„X Patients may have embraced the Polish plumbers, but have rejected the Polish and Hungarian out of hours doctors and crowd the surgeries when they reopen. The same thing will happen with polyclinics if regular GPs are excluded from providing primary care medicine.
„X In places they died years ago.
„X This is fast moving towards the end of the NHS and private medicine. It is a shame millions of pounds have been wasted and continue to be wasted on political gimmicks, which duplicate or triplicate the same service.
„X Yes , if they ever put enough money into it, although there is room for niche surgeries that some prefer.
„X There is currently a move within our PCT (Harlow) to locate a new health centre in our locality which is planned to open 8am – 8pm, 7 days a week, with all relevant services and taking on registered patients. There is no such clinical need for this centre as the areas is already well-doctored. The centre will certainly mean that practices in our locality will suffer a decrease in list sizes and create an unstable situation.
„X The questions which arise are: ‘who will be responsible for continuity of care? How will the holistic approach to the whole family be affected and how much say will the individual patient have over care, or will it be decided by market forces?’
Only a 25% of respondents thought that General Practice would continue to provide a family doctor service. Comments included:
„X Some large surgeries retain good continuity of care.
„X The area will denote where family GP practices remain. Polyclinics sound good on paper but there are many areas where they will not work, where populations are small.
„X Polyclinics may work in the US, but here in the UK we need a personal touch and the NHS should be kept out of politics. Patients prefer a super, friendly, confidential, continuity of care, with lifelong records, surgery.
„X It is another ill thought through initiative designed to attract headlines and votes. What is a polyclinic other than a buzzword. The closest to what describes it is the district general hospital. I despair of the so-called leaders at the top of the NHS.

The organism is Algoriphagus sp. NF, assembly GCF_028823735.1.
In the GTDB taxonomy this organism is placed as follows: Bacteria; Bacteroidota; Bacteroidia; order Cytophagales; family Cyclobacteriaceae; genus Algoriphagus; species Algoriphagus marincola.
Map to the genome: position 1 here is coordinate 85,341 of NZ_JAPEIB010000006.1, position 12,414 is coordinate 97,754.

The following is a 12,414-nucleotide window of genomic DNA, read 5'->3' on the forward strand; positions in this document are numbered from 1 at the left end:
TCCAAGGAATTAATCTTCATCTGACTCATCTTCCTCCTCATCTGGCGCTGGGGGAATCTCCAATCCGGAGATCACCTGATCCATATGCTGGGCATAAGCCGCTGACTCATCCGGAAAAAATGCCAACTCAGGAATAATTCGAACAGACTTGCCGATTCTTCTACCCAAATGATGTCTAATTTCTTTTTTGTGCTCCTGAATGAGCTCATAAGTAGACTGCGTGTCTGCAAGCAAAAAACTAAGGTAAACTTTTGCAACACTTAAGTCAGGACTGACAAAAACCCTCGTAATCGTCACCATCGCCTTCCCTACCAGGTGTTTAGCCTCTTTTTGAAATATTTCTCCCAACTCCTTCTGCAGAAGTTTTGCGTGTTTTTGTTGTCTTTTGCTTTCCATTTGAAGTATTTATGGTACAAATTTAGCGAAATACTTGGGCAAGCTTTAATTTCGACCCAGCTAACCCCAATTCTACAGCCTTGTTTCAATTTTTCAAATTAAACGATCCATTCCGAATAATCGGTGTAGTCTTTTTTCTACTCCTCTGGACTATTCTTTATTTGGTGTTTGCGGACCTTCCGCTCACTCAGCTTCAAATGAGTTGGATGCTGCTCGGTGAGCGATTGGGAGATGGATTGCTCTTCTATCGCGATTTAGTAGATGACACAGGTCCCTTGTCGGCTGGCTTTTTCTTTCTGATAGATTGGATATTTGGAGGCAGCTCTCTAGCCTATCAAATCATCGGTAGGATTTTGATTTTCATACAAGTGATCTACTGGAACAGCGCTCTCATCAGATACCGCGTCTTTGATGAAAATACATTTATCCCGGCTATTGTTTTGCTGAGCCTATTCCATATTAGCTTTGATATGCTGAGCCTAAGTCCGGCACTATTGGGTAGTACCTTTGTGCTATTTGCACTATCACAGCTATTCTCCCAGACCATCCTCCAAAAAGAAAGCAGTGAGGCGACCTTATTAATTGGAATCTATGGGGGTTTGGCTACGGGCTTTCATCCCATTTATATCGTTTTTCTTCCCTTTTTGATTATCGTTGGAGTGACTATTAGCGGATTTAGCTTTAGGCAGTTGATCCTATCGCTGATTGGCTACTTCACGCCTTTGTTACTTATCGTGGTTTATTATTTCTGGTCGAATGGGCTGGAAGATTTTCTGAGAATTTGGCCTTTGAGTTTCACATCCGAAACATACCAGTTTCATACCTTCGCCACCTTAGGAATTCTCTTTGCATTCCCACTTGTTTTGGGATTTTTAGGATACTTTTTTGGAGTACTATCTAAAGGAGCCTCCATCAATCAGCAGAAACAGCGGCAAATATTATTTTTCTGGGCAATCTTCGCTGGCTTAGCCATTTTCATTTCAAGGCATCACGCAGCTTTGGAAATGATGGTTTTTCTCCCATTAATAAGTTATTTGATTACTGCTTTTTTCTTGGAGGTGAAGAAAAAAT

„X Patients won’t like them for logistical and personal care reasons. They will oppose them in public forums and to their MPs. They might work in London, but not here (Wirral). Polyclinics will undoubtedly create an impersonal service due to its sheer size and potential salaried GP arrangements.
„X May threaten single-handed practices but not others.
Mike Ramsden, Chief Executive of the Association, commented: ‘This snapshot of responses to NAPC’s rapid response survey throws up a number of issues of major significance for the future of primary care and the health of the population’.
‘The comparison’, he went on, ‘with the demise of NHS dental services is concerning and has considerable weight’.
For further information contact Mike Ramsden or Dr James Kingsland
About National Association of Primary Care:
The National Association of Primary Care (NAPC) is a non-political, non-profit-making organisation representing and supporting the interests of all its members, both individuals and organisations working in or with primary care. It also offers support through associate membership to those bodies, which provide services to primary care or have other health-related interests.
Mr Mike Ramsden, NAPC CEO: 020 7636 7229
Dr James Kingsland, NAPC Chairman: 07887 894 124
Mr Roy Lilley, NAPC Press Adviser: 07831 432 111